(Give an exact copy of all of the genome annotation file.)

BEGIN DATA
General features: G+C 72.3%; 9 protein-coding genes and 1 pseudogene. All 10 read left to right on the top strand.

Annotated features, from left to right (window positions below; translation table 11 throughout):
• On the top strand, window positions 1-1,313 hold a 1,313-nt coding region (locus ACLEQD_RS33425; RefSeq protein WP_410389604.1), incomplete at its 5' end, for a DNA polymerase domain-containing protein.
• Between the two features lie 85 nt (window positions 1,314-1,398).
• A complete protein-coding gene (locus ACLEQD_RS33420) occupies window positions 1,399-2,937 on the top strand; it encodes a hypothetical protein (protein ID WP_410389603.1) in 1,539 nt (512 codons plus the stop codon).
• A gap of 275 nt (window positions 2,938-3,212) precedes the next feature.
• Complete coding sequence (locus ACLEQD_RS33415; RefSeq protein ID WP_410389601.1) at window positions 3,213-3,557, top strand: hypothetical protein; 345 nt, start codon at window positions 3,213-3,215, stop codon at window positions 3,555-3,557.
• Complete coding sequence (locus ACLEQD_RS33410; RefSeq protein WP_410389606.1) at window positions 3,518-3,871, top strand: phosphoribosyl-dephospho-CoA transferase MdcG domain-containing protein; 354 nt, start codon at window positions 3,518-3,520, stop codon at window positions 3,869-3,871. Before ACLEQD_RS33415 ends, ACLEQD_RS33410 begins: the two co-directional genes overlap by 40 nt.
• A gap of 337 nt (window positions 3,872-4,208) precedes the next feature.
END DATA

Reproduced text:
General features: G+C 72.3%; 9 protein-coding genes and 1 pseudogene. All 10 read left to right on the top strand.

Annotated features, from left to right (window positions below; translation table 11 throughout):
• On the top strand, window positions 1-1,313 hold a 1,313-nt coding region (locus ACLEQD_RS33425; RefSeq protein WP_410389604.1), incomplete at its 5' end, for a DNA polymerase domain-containing protein.
• Between the two features lie 85 nt (window positions 1,314-1,398).
• A complete protein-coding gene (locus ACLEQD_RS33420) occupies window positions 1,399-2,937 on the top strand; it encodes a hypothetical protein (protein ID WP_410389603.1) in 1,539 nt (512 codons plus the stop codon).
• A gap of 275 nt (window positions 2,938-3,212) precedes the next feature.
• Complete coding sequence (locus ACLEQD_RS33415; RefSeq protein ID WP_410389601.1) at window positions 3,213-3,557, top strand: hypothetical protein; 345 nt, start codon at window positions 3,213-3,215, stop codon at window positions 3,555-3,557.
• Complete coding sequence (locus ACLEQD_RS33410; RefSeq protein WP_410389606.1) at window positions 3,518-3,871, top strand: phosphoribosyl-dephospho-CoA transferase MdcG domain-containing protein; 354 nt, start codon at window positions 3,518-3,520, stop codon at window positions 3,869-3,871. Before ACLEQD_RS33415 ends, ACLEQD_RS33410 begins: the two co-directional genes overlap by 40 nt.
• A gap of 337 nt (window positions 3,872-4,208) precedes the next feature.